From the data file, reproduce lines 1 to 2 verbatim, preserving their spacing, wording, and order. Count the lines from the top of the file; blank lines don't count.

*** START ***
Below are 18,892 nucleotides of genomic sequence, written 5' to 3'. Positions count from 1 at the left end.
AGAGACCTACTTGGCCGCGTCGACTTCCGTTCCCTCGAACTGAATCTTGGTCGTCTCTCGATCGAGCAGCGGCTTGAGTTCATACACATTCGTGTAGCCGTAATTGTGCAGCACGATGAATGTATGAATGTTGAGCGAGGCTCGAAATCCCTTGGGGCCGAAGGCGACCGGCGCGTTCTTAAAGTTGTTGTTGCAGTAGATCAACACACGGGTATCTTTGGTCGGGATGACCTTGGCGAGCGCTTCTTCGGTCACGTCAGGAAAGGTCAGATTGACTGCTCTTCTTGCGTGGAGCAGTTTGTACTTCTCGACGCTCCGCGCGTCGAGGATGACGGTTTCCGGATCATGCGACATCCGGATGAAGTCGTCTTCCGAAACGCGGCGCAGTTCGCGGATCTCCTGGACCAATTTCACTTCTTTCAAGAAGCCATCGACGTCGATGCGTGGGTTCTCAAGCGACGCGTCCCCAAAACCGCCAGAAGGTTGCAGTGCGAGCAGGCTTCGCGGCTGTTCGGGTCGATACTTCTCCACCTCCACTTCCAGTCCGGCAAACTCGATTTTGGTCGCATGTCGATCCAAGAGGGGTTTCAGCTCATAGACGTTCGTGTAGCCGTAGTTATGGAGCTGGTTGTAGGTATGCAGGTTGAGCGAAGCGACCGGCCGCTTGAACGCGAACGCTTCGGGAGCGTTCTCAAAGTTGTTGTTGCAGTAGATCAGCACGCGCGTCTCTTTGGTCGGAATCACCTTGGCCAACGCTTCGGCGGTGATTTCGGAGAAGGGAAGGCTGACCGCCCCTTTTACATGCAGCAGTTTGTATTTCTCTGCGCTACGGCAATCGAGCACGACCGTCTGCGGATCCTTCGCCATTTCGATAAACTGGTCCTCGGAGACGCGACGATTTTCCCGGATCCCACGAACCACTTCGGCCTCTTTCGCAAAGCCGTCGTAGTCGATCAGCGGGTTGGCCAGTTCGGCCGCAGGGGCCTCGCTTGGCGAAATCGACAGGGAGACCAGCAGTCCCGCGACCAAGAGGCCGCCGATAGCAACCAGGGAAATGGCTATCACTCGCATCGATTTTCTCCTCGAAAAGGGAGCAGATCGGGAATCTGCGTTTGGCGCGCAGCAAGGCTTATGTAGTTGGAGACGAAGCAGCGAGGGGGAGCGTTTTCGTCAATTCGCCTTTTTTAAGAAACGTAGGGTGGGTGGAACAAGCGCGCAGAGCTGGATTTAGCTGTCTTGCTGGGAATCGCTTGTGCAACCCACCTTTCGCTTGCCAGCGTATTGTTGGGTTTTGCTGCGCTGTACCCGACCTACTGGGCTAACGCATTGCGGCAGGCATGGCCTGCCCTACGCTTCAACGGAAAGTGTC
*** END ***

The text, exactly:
Below are 18,892 nucleotides of genomic sequence, written 5' to 3'. Positions count from 1 at the left end.
AGAGACCTACTTGGCCGCGTCGACTTCCGTTCCCTCGAACTGAATCTTGGTCGTCTCTCGATCGAGCAGCGGCTTGAGTTCATACACATTCGTGTAGCCGTAATTGTGCAGCACGATGAATGTATGAATGTTGAGCGAGGCTCGAAATCCCTTGGGGCCGAAGGCGACCGGCGCGTTCTTAAAGTTGTTGTTGCAGTAGATCAACACACGGGTATCTTTGGTCGGGATGACCTTGGCGAGCGCTTCTTCGGTCACGTCAGGAAAGGTCAGATTGACTGCTCTTCTTGCGTGGAGCAGTTTGTACTTCTCGACGCTCCGCGCGTCGAGGATGACGGTTTCCGGATCATGCGACATCCGGATGAAGTCGTCTTCCGAAACGCGGCGCAGTTCGCGGATCTCCTGGACCAATTTCACTTCTTTCAAGAAGCCATCGACGTCGATGCGTGGGTTCTCAAGCGACGCGTCCCCAAAACCGCCAGAAGGTTGCAGTGCGAGCAGGCTTCGCGGCTGTTCGGGTCGATACTTCTCCACCTCCACTTCCAGTCCGGCAAACTCGATTTTGGTCGCATGTCGATCCAAGAGGGGTTTCAGCTCATAGACGTTCGTGTAGCCGTAGTTATGGAGCTGGTTGTAGGTATGCAGGTTGAGCGAAGCGACCGGCCGCTTGAACGCGAACGCTTCGGGAGCGTTCTCAAAGTTGTTGTTGCAGTAGATCAGCACGCGCGTCTCTTTGGTCGGAATCACCTTGGCCAACGCTTCGGCGGTGATTTCGGAGAAGGGAAGGCTGACCGCCCCTTTTACATGCAGCAGTTTGTATTTCTCTGCGCTACGGCAATCGAGCACGACCGTCTGCGGATCCTTCGCCATTTCGATAAACTGGTCCTCGGAGACGCGACGATTTTCCCGGATCCCACGAACCACTTCGGCCTCTTTCGCAAAGCCGTCGTAGTCGATCAGCGGGTTGGCCAGTTCGGCCGCAGGGGCCTCGCTTGGCGAAATCGACAGGGAGACCAGCAGTCCCGCGACCAAGAGGCCGCCGATAGCAACCAGGGAAATGGCTATCACTCGCATCGATTTTCTCCTCGAAAAGGGAGCAGATCGGGAATCTGCGTTTGGCGCGCAGCAAGGCTTATGTAGTTGGAGACGAAGCAGCGAGGGGGAGCGTTTTCGTCAATTCGCCTTTTTTAAGAAACGTAGGGTGGGTGGAACAAGCGCGCAGAGCTGGATTTAGCTGTCTTGCTGGGAATCGCTTGTGCAACCCACCTTTCGCTTGCCAGCGTATTGTTGGGTTTTGCTGCGCTGTACCCGACCTACTGGGCTAACGCATTGCGGCAGGCATGGCCTGCCCTACGCTTCAACGGAAAGTGTC